By Betsy Melenbrink
Hi folks! My name is Betsy and I am a 2016 WIES Sonosky Fellow starting the fourth year of my chemistry Ph.D. program at the University of Southern California. My graduate research is on solar energy, specifically polymer solar cells.
What is a polymer solar cell? Well, solar panels are increasing in popularity, and each panel is made up of many cells. A lot of schools, businesses, and houses now have shiny grey panels on their roofs. These solar panels are primarily made from silicon, an inorganic semiconductor, which is great at moving electrical charges through itself, but not very good at absorbing sunlight. This means that the panels must be manufactured to be very thick to absorb more light, a process which is very expensive and energy-intensive, and results in heavy, brittle panels. Alternatively, we can make organic semiconductors from primarily carbon-based molecules. Polymers are just long chains of these molecules strung together. The semiconducting polymers are great at absorbing sunlight, which means they can be incorporated into lightweight, flexible solar panels, and they can be manufactured very cheaply.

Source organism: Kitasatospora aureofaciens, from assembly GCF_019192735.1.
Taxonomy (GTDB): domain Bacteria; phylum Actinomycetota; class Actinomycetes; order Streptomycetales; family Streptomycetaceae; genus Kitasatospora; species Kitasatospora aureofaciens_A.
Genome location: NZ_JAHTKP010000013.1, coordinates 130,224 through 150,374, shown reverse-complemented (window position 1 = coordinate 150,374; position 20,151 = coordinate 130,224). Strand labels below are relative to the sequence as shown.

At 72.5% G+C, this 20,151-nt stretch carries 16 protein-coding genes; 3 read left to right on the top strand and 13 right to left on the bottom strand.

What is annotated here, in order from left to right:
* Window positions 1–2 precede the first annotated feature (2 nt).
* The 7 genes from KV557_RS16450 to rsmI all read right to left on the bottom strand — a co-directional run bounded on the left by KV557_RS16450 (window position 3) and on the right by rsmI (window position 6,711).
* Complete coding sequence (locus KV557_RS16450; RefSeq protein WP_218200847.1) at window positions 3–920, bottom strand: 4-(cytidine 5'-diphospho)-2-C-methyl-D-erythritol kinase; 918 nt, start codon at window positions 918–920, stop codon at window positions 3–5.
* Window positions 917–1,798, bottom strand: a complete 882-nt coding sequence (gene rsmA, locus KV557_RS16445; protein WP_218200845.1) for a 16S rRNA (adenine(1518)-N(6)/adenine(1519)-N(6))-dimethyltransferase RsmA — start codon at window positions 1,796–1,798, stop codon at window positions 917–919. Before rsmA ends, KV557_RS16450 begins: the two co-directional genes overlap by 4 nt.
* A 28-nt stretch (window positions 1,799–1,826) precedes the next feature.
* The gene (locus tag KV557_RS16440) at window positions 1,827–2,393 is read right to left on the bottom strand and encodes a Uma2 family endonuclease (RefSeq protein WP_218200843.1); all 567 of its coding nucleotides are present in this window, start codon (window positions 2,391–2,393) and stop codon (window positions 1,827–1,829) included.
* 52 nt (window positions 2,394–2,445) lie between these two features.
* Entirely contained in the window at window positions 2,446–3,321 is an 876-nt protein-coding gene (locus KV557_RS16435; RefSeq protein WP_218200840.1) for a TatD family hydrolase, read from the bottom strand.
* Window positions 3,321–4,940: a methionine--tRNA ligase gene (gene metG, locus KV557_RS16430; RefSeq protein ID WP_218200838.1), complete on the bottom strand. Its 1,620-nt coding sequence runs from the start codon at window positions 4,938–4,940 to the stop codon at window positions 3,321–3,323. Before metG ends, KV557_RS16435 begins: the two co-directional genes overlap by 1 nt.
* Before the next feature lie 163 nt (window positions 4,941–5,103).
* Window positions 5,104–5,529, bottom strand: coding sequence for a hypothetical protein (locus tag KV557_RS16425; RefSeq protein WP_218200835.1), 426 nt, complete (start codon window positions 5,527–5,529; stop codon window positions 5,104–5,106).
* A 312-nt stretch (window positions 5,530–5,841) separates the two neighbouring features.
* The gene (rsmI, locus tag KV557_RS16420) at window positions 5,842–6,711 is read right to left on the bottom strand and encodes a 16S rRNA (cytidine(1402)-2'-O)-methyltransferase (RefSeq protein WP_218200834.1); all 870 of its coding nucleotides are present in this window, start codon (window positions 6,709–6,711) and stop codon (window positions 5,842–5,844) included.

However, polymer solar cells currently have a few pitfalls as well. They are not yet as efficient at converting sunlight into electricity as silicon, and they do not have as long of a working lifetime. This is due to the fact that organic molecules can break down under intense sunlight and they can also move around in the thin film as it is heated by the sun. Both of these processes mean that the solar panel will lose its ability to convert sunlight into electricity as it ages.
My research aims to change the chemistry of the semiconducting polymers to make them more stable so that polymer solar cells will last longer. On a typical day, I make and purify monomers, a name that we use for the individual molecules that I later connect into long chains as polymers. I use typical organic chemistry methods for purification, such as extraction, column chromatography, and recrystallization.
When my monomers are pure, I connect them together into long chain polymers. Even if my monomers are colorless, the resulting polymer is often very colorful, as in Image A below. After the polymers have been purified I subject them to a number of tests to determine their chemical structure, their molecular weight (how long the polymer chain is), how the polymers crystallize, and their electrochemical behavior (how much energy it takes to add or subtract an electron). Following all of this characterization, I can test the polymer performance in solar cells.
I am hoping to create solar devices that not only work immediately after they are made (as we usually test them), but also days, weeks, months, or even years afterward. By extending the working lifetime of these solar cells, I can help make the technology more viable as an alternative to silicon solar panels.
Betsy is a PhD student in the USC Department of Chemistry, in the research group of Dr. Barry Thompson. Her dissertation research focuses on development of lightweight flexible single-layer solar cells.